Figure 2. 0.5 mm chondrule of the porphyritic type. The ntermediate phase which makes up most of the chondrule is orthopyroxene. The brighter phase on the bottom of the chondrule is olivine. The dark material between the orthopyroxene is mostly feldspar with some clinopyroxene. This material is believed to be recrystallized glass.



Figure 3. Mg ka x-ray map of a fine grained chondrule. Chondrule is mostly orthopyroxene (brighter areas) with fined grained clinopyroxene and feldspar (dark areas). The bright material outside the chondrule is olivine, while the black areas are kamacite.



Figure 4. Enlargements of chondrule matrices. Panel A shows the centre of a fine grained chondrule. Panel B shows an enlargement of the centre of the chondrule in figure 3.. Panel C shows the edge of the same chondrule as panel A.



Figure 5. Typical inter-chondrule matrix area. White patches are predominantly kamacite. Lighter areas are composed of angular silicates and chondrule fragments with intergranular devitrified glass.



Figure 6. Coloured backscattered image of aggregate of metal and sulphide grains. White grain in lower right is native copper, darkest phase is troilite. Note the striking contrast between the two large kamacite grains in terms of homogeneity. In almost all cases native copper is found with heterogeneous taenite grains.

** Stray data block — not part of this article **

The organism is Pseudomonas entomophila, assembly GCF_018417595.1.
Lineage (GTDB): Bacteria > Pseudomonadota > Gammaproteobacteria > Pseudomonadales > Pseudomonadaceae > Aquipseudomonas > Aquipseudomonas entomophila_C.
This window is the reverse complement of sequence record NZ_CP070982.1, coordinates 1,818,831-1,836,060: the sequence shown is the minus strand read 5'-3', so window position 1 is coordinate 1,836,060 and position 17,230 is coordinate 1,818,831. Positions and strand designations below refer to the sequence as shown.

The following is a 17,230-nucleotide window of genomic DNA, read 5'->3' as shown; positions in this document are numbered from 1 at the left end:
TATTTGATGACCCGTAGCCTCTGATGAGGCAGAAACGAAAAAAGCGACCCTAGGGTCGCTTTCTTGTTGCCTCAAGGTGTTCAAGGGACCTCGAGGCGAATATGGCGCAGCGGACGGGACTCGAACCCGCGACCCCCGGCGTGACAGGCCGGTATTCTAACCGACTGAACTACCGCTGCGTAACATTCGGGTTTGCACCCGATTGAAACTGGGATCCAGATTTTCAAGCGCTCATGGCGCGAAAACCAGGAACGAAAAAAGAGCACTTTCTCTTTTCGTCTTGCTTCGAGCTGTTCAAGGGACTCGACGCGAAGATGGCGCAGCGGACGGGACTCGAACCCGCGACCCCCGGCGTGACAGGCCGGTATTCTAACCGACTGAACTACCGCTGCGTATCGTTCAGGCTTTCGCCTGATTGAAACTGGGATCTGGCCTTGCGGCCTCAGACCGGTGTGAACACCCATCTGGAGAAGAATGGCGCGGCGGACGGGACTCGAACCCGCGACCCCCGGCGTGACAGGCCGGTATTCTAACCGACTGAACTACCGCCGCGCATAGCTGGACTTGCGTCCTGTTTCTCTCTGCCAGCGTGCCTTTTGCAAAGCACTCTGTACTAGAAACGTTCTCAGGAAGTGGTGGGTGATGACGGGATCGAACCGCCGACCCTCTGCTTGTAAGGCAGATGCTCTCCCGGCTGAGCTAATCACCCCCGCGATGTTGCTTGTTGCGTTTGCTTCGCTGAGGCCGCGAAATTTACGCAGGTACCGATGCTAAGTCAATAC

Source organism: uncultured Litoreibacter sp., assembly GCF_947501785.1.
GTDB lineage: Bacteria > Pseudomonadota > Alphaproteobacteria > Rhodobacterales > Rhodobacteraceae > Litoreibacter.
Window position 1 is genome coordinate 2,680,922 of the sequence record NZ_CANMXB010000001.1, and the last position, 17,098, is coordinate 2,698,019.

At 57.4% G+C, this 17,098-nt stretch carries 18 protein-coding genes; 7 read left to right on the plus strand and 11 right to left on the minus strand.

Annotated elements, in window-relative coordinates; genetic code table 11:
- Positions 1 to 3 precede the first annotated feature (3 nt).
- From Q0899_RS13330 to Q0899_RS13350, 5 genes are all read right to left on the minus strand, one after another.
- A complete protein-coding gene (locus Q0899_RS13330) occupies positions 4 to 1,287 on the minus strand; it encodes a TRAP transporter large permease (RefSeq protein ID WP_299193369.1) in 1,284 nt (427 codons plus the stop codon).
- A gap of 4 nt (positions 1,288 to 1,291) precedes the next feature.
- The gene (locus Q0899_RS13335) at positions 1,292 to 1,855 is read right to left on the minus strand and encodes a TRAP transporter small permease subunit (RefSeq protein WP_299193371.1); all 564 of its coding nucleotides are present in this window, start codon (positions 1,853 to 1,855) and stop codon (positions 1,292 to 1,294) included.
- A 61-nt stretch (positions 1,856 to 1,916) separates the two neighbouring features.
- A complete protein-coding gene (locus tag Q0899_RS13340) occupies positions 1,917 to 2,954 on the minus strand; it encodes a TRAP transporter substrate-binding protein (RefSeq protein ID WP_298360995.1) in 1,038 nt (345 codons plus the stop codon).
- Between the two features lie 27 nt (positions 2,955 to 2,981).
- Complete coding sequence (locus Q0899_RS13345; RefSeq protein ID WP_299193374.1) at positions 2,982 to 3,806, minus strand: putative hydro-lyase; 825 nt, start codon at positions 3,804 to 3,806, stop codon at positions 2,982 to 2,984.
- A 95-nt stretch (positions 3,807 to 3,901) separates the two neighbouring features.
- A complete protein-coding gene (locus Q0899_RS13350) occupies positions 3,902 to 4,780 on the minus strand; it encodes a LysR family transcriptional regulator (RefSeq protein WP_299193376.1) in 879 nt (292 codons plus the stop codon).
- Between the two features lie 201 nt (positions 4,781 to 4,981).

Fig 7. Minor phases in meteorite matrix. Panel A shows the common relationship between the two phosphate minerals found in the meteorite. Chlorapatite is the brighter phase on the left and the darker phase on the right is whitlockite. Panel B shows a chromite grain on he edge of a chondrite, where they are often found. The mineral in the lower left corner is whitlockite. Panel C shows a mixed taenite - kamicite grain. Taenite is the brighter phase. The small bright speck on the right end of the grain is native copper. Panel D shows an intergrowth of taenite (bright) and troilite (dark).



Figure 8. Plot of MgO vs. FeO for all silicates.



Fig 9. Fe vs Ni wt % for all Fe bearing non-silicate phases. The range of Fe and Ni values in Cu metal are probably the result to secondary fluorescence of Fe and Ni by Cu Ka x-rays.



Figure 10. Plot of maximum and minimum temperatures calculated using various calculations and calibrations. Olivine -Chromite (1) - Wlotzka (1987) Olivine - Chromite (2) Johnson and Prinz (1991). Olivine - Opx, Cpx - Opx and Olivine Cpx - TWEEQU (Berman, 1991). Opx and Cpx - Lindsley (1983).



Figure 11. WDS profile across small taenite grain in matrix. Note smooth increase in Ni and decrease in Fe as rim is approached. See Figure 7, panel C for location of traverse.

Figure 12. Plot of Ni wt% vs. distance (mm) for the rims of some matrix kamacite grains. Note increasing width of diffusion profile with increasing grain size.